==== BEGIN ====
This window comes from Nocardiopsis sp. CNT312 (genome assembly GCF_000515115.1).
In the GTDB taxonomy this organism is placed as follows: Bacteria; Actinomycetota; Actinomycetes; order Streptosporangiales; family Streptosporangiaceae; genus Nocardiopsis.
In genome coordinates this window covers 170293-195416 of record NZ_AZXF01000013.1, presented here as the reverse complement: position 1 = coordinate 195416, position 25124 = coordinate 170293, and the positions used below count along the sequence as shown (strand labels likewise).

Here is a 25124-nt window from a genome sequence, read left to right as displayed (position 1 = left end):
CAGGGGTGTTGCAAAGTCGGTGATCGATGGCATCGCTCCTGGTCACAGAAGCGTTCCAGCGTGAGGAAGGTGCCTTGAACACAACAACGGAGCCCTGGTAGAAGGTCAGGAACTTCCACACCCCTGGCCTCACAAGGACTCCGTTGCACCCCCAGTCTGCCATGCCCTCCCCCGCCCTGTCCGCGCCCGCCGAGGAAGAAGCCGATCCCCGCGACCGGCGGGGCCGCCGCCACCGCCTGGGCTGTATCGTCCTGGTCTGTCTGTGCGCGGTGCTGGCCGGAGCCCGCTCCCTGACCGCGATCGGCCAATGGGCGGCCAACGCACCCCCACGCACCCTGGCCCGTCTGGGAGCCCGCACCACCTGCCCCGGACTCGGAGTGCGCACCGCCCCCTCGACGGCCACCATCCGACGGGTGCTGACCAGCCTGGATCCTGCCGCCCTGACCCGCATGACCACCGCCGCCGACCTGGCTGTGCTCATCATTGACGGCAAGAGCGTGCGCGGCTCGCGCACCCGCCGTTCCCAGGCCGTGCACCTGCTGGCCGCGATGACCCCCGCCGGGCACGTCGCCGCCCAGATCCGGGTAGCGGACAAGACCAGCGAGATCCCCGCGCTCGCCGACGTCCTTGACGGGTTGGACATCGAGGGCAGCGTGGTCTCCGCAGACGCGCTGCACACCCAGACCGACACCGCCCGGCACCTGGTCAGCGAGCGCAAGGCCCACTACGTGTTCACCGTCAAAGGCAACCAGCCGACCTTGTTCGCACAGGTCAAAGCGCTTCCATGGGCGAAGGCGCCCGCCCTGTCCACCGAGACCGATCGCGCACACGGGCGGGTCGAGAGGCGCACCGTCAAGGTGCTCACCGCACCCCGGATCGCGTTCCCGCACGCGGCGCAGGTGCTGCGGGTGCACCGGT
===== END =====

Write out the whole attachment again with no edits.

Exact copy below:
This window comes from Nocardiopsis sp. CNT312 (genome assembly GCF_000515115.1).
In the GTDB taxonomy this organism is placed as follows: Bacteria; Actinomycetota; Actinomycetes; order Streptosporangiales; family Streptosporangiaceae; genus Nocardiopsis.
In genome coordinates this window covers 170293-195416 of record NZ_AZXF01000013.1, presented here as the reverse complement: position 1 = coordinate 195416, position 25124 = coordinate 170293, and the positions used below count along the sequence as shown (strand labels likewise).

Here is a 25124-nt window from a genome sequence, read left to right as displayed (position 1 = left end):
CAGGGGTGTTGCAAAGTCGGTGATCGATGGCATCGCTCCTGGTCACAGAAGCGTTCCAGCGTGAGGAAGGTGCCTTGAACACAACAACGGAGCCCTGGTAGAAGGTCAGGAACTTCCACACCCCTGGCCTCACAAGGACTCCGTTGCACCCCCAGTCTGCCATGCCCTCCCCCGCCCTGTCCGCGCCCGCCGAGGAAGAAGCCGATCCCCGCGACCGGCGGGGCCGCCGCCACCGCCTGGGCTGTATCGTCCTGGTCTGTCTGTGCGCGGTGCTGGCCGGAGCCCGCTCCCTGACCGCGATCGGCCAATGGGCGGCCAACGCACCCCCACGCACCCTGGCCCGTCTGGGAGCCCGCACCACCTGCCCCGGACTCGGAGTGCGCACCGCCCCCTCGACGGCCACCATCCGACGGGTGCTGACCAGCCTGGATCCTGCCGCCCTGACCCGCATGACCACCGCCGCCGACCTGGCTGTGCTCATCATTGACGGCAAGAGCGTGCGCGGCTCGCGCACCCGCCGTTCCCAGGCCGTGCACCTGCTGGCCGCGATGACCCCCGCCGGGCACGTCGCCGCCCAGATCCGGGTAGCGGACAAGACCAGCGAGATCCCCGCGCTCGCCGACGTCCTTGACGGGTTGGACATCGAGGGCAGCGTGGTCTCCGCAGACGCGCTGCACACCCAGACCGACACCGCCCGGCACCTGGTCAGCGAGCGCAAGGCCCACTACGTGTTCACCGTCAAAGGCAACCAGCCGACCTTGTTCGCACAGGTCAAAGCGCTTCCATGGGCGAAGGCGCCCGCCCTGTCCACCGAGACCGATCGCGCACACGGGCGGGTCGAGAGGCGCACCGTCAAGGTGCTCACCGCACCCCGGATCGCGTTCCCGCACGCGGCGCAGGTGCTGCGGGTGCACCGGT